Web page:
Pohl, Frederick: "Fermi and Frost"
A story about nuclear war and nuclear winter and the last survivors clinging to life in Iceland while the food runs out. It is a gripping and moving tale indeed. It is also one of the finest SF shorts ever. 10/10
Benford, Gregory: "A Desperate Calculus"
A group of scientists decides that mankind is a blight which must be attacked in order to reduce the damage done to the planet. Their reaction is to develop and distribute a new disease which does not kill but which leaves women sterile. As a read it was slightly heavy going but it was a fine idea 8/10
Kress, Nancy: "Evolution"
This story is told from the viewpoint of a woman living with her family in a near future America. Drug resistant bacteria have become more and more threatening until it seems that mankind itself is under threat. Society starts to collapse as researchers battle to find a solution. 8/10
Cowper, Richard: "A Message to the King of Brobdingnag"
Scientists working to increase crop yeilds come up with a miracle technique that massively increases plant growth. Sadly, the main beneficiary of the technique is pond algae and the resultant algal bloom destroys all life on earth. It is an interesting idea but it is very poorly written. Much of the detail is either wrong or implausible and the author introduces characters to solve a plot glitch and then promptly drops them. Should try harder. 5/10
Waldrop, Howard: "...The World, as We Know't"
Set in post revolution America, at a time when the debate between the phlogiston thoery and what is now understood of chemistry was at it's height, this pseudo Wellsian story wonders what would have happened if phlogiston was real and if it had been isolated and produced.You have guessed it, it would mean the end of the world. It's not a very convincing tale for the simple reason that we all know that Wells would have made a far better job of it. 5/10
Dozois, Gardner: "The Peacemaker"
This time, the armageddon is a worldwide flood resulting from the very sudden melting of the polar ice caps. This leads to widespread innundation and the story centres on a group of people displaced from the East Coast of the US. As cracks develop in the society, people look for answers in old ways and human sacrifices return. As a story, this suffers from the fact that it has little to say and it relies on the sort of last page plot twist that was the mainstay of fifties short SF. 5/10
Sheldon, Raccoona (James Tiptree Jr.): "The Screwfly Solution"
Suddenly, out of a clear blue sky, men start to kill women. A mania, that this is necessary to move mankind on to a higher plane of existance takes hold. At first, this is limited to just in a few places but eventually across the whole planet until there are no more women and mankind is doomed. But what caused this? Without doubt it is an interesting twist on the alien takeover theme. 7/10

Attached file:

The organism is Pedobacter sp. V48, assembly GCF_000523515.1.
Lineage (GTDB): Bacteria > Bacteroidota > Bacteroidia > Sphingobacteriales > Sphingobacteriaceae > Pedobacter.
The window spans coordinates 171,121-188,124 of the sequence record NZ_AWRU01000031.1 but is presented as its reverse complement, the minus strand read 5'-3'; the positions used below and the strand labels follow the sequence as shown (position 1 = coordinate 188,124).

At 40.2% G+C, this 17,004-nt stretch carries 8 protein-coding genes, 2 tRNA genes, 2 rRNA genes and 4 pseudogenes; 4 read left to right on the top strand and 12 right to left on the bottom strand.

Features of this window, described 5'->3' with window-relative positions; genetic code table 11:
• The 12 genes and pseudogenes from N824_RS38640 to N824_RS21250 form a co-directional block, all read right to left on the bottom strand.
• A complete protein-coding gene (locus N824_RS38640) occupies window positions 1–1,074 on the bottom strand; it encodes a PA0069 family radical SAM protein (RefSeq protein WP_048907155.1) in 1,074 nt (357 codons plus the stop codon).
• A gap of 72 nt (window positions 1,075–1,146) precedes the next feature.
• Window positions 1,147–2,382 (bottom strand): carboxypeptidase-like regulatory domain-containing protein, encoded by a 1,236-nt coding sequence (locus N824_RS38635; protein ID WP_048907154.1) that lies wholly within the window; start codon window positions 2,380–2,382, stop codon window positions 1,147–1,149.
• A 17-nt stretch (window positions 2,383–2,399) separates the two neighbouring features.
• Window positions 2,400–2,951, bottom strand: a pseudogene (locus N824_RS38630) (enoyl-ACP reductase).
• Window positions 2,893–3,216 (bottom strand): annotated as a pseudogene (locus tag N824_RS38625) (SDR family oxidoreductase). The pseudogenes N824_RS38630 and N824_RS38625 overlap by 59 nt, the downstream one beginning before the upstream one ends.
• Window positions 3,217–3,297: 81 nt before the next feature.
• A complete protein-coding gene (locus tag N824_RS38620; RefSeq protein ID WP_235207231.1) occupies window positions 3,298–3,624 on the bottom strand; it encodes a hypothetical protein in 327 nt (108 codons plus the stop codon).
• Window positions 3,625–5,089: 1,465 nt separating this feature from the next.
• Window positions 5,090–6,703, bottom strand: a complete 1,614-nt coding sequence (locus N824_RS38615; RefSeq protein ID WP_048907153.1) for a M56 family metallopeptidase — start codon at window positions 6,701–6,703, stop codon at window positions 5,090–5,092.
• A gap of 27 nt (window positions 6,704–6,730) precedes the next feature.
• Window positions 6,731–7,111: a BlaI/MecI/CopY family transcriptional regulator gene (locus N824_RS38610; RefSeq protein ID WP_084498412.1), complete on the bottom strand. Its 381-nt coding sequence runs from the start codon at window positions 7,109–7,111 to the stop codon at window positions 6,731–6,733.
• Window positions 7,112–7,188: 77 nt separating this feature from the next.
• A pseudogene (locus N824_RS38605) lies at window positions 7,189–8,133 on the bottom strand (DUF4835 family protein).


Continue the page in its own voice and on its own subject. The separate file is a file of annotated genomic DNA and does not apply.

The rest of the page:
Leiber, Fritz: "A Pail of Air"
This is the oldest story in the book but it still seems fresh and full of life. It tells the tale of the earth when a passing dark star has ripped it away from the sun. Without the heat and light of the sun the earth freezes over and almost everyone dies. One family susrvives in a sealed room going out regularly to scoop up a bucket full of frozen air in order replenish the atmosphere in their isolated room. This really is one of the finest SF shorts ever written You can really imagine how the narrator feels about life in a world where even the atmosphere has frozen. 10/10
Danzig, Allan: "The Great Nebraska Sea"
An Earth movement causes eight states in the centre of the US to collapse. A new sea, almost the size of the Mediterranian, opens up in the centre of the US. It reads as a historical documentary though rather than as a story. 5/10
Niven, Larry: "Inconstant Moon"
A solar flare sears half of the planet and causes storms and destruction over the rest of the world. Told from the point of view of a Californian who, mistaking the signs for the sun going nova decides to celebrate the last night of the planet. It's OK but it is certainly not at all special. 5/10
Landis, Geoffrey A.: "The Last Sunset"
A comet smashes into the planet. A hand ful of people know what is about to happen and they get about and hour and a half's warning. One man decides to celebrate the end of the world by holding the hand of the girl he has admired from afar. The best thing about this story is that it is vey short. 3/10
Barton, William: "Down in the Dark"
An asteroid impact wipes out all life on Earth and renders the planet uninhabitable. The only survivors are a couple of thousand people stranded on assorted bases on the Moon, Mars, Titan etc. They face little hope for the future until a scientist discovers that there are intelligent lumps of wax on Titan and that they are offering to help. It's an interesting idea for sure. The real trouble though is that the story is poorly told and it just drags. It could have been written in half the length and would have been better though of course authors get paid by the word and they have mortgages like the rest of us. 5/10